The COVID-19 driven collapse in coal prices globally in 2020, especially for thermal coal, has slashed Whitehaven Coal’s net profit for the year to June by 95%.
And with production costs at $A75 a tonne (without shipping costs) and above market prices around $A70 a tonne, (or $US51 a tonne), Whitehaven faces a tough 2020-21 so it is now looking to slash costs with a company-wide review of operations.
Investors took a view on the company yesterday – it was a thumbs down and Whitehaven shares fell 18% to $1.02 a share, the lowest they have been since June, 2016.
Whitehaven on Wednesday said earnings collapsed from $564.9 million to $30 million in the year to June 30.
Despite that slump shareholders will be paid a final dividend – though it has been slashed as well to just 1.5 cents a share from a final of 30 cents a share in 2019. The final this year is the same as the interim in March.
The three cents a share total for 2019-20 is down sharply from the 50 cents share total for 2018-19.
The benchmark price for top-quality New South Wales thermal coal (the Newcastle Coal Index price) has fallen from $US68 a tonne to $US55 in the June quarter (and now to around $US51 a tonne), well below the yearly average of nearly $US100 a tonne in the 2019 financial year.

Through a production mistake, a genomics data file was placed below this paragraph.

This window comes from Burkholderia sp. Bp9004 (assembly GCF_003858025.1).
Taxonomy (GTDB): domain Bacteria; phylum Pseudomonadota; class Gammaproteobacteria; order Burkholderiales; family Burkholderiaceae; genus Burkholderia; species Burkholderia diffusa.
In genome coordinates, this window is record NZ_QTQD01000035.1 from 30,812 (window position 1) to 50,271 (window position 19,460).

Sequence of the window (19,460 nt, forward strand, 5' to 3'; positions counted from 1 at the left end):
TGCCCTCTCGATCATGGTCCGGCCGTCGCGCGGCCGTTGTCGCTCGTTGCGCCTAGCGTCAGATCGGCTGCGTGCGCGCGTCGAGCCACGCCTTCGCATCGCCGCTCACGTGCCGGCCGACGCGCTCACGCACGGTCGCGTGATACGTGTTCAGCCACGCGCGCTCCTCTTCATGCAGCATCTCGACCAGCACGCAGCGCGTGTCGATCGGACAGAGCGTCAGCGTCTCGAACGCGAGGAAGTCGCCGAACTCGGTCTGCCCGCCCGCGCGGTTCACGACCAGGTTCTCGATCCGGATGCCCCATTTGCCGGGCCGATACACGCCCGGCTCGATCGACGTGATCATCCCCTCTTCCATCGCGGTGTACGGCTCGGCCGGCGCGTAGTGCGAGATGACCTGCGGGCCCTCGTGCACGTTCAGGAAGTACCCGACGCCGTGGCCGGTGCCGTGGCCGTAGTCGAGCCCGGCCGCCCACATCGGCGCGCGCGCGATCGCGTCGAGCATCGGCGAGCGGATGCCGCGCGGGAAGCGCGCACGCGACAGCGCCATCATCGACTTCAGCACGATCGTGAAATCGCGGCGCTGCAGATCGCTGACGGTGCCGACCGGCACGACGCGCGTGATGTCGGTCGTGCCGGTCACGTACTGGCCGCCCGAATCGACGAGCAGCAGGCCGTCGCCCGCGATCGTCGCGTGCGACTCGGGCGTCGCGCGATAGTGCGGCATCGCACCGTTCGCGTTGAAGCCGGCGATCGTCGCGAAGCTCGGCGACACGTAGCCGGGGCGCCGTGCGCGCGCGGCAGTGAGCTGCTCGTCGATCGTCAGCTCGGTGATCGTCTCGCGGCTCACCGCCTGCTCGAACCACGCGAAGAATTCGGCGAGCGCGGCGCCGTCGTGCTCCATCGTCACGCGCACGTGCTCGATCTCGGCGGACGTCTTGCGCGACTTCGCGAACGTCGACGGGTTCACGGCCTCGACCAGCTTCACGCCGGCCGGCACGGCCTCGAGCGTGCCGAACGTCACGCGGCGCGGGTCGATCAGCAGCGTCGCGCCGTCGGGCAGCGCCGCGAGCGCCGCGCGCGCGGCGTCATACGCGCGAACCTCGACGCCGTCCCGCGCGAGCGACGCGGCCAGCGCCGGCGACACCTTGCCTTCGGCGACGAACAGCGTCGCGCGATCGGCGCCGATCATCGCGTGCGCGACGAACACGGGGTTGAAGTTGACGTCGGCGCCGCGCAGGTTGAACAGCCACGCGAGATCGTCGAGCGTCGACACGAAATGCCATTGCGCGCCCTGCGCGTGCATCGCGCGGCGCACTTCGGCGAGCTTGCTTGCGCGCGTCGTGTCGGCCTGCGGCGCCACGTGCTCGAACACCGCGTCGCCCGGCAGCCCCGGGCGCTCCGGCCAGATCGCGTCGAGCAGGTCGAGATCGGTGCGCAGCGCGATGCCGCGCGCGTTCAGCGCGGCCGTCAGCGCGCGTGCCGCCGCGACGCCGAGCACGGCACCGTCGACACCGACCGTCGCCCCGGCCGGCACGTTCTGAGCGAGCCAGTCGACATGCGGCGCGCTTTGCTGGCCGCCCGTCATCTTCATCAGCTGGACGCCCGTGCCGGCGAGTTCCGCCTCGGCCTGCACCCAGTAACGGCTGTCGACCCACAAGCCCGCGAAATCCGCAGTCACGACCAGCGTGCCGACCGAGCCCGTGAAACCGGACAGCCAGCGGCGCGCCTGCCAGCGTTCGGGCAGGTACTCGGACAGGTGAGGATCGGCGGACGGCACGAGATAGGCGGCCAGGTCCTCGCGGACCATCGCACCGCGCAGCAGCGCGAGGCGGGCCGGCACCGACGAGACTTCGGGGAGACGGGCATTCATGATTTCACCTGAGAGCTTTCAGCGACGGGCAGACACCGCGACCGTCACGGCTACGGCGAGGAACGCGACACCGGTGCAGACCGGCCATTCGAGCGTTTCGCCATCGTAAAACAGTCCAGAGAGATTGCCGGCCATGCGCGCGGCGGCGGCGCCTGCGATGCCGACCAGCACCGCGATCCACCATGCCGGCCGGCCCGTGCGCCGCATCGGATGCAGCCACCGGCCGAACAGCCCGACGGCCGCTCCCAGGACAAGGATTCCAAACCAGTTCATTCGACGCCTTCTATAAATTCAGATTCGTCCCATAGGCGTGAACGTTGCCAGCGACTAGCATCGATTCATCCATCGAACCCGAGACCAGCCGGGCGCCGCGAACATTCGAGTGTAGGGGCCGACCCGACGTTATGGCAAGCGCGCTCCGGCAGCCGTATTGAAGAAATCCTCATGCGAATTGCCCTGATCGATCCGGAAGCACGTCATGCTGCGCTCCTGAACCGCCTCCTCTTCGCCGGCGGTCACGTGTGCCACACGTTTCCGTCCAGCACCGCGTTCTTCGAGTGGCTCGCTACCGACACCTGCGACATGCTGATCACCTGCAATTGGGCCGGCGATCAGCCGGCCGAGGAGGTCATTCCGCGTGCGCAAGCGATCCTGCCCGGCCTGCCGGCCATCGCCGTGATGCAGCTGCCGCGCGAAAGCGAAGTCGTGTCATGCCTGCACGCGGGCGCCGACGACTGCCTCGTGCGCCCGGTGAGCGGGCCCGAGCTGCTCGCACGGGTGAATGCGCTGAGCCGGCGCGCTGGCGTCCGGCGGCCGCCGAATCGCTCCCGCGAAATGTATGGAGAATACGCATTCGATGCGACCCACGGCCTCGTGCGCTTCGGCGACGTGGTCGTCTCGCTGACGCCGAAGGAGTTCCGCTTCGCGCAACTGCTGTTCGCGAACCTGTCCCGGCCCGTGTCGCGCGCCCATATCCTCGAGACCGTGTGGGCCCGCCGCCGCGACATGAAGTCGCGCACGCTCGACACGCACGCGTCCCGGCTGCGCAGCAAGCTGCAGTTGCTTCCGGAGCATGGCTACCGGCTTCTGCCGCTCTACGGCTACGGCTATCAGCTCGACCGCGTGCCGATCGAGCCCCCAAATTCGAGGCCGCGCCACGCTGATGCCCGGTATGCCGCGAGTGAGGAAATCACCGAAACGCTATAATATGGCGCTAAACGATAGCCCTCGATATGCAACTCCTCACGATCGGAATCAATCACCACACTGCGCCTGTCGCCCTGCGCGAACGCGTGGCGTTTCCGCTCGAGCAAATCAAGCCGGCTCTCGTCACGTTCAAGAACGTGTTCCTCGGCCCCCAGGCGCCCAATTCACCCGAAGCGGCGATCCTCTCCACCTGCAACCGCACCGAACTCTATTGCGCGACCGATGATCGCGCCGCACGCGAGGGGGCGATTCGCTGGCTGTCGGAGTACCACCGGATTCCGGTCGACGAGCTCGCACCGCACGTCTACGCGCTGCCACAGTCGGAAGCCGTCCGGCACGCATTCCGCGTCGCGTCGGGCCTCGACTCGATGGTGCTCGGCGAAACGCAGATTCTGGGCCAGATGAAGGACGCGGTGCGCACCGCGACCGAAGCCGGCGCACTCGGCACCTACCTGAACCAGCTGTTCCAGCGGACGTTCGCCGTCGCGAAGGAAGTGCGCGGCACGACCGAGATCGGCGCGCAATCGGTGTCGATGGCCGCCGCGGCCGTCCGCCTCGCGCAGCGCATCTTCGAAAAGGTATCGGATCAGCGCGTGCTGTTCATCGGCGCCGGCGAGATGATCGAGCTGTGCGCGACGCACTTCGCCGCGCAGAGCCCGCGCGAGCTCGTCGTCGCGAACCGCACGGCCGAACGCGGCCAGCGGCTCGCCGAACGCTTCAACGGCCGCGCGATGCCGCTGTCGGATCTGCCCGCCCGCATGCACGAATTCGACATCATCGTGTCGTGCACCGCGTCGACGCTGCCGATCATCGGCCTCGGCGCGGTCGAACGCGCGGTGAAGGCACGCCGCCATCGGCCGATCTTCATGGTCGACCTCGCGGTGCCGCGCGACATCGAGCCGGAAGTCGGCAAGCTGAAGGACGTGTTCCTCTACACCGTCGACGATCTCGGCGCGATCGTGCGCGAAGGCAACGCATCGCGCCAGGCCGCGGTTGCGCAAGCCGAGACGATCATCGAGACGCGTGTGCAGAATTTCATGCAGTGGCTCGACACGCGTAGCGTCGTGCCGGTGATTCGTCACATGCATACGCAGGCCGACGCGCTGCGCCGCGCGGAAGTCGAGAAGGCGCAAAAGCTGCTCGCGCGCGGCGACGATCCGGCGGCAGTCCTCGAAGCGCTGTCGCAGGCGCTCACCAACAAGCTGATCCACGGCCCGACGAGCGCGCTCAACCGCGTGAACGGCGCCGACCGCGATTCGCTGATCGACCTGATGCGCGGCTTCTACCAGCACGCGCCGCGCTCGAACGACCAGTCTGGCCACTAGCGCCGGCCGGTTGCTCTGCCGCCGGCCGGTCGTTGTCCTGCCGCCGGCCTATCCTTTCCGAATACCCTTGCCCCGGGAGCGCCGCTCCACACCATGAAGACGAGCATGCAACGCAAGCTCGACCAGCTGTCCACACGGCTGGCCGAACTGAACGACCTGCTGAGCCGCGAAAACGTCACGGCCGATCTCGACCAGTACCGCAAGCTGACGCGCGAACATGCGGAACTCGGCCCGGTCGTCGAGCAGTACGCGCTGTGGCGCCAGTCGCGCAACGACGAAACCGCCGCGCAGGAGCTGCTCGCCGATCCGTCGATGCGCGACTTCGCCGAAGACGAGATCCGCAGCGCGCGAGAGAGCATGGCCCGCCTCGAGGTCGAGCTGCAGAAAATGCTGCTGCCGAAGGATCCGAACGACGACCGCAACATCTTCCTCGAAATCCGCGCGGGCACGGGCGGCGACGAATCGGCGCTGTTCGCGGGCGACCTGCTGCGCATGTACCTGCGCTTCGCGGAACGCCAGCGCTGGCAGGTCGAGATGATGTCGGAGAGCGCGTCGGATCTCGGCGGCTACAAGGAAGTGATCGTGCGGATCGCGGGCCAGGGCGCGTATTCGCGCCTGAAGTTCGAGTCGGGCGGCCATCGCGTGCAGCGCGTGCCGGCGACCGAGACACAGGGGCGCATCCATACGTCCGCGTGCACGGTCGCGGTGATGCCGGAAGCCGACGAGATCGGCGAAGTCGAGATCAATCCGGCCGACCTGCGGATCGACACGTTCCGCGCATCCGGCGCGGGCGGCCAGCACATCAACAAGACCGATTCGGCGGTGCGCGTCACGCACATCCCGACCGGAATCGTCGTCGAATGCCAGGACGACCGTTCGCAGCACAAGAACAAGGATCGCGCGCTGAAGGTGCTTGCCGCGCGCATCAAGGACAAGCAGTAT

Production costs leapt from $A67 a tonne to $75 a tonne, hitting Whitehaven with the double whammy of falling prices and rising costs.
Whitehaven said its full-year result had also been hit by disruptions from summer bushfires, drought, and staffing problems at its flagship Maules Creek mine in NSW.
Revenue fell 31% to just over $1.7 billion in the year to June.
Whitehaven said its underlying net profit after tax of $30.0 million was down 95% on a year earlier while its earnings before interest tax depreciation and amortisation (EBITDA) fell 71% to $306 million.
Despite Whitehaven’s optimism long term for coal – thermal and soft to medium coking coal of the type it produces, the is looking for cost cuts to try and reduce the imbalance with thew weak selling price.
CEO Paul Flynn said the major miner was undertaking an efficiency overhaul in an attempt to reduce costs, while reduced global demand further contracts commodity prices.
“Our immediate focus is on achieving greater efficiency and more consistent operational performance in anticipation of markets rebalancing and price improvements beginning to flow through.”
The cost savings will no doubt involve job losses, just as we are seeing in Queensland.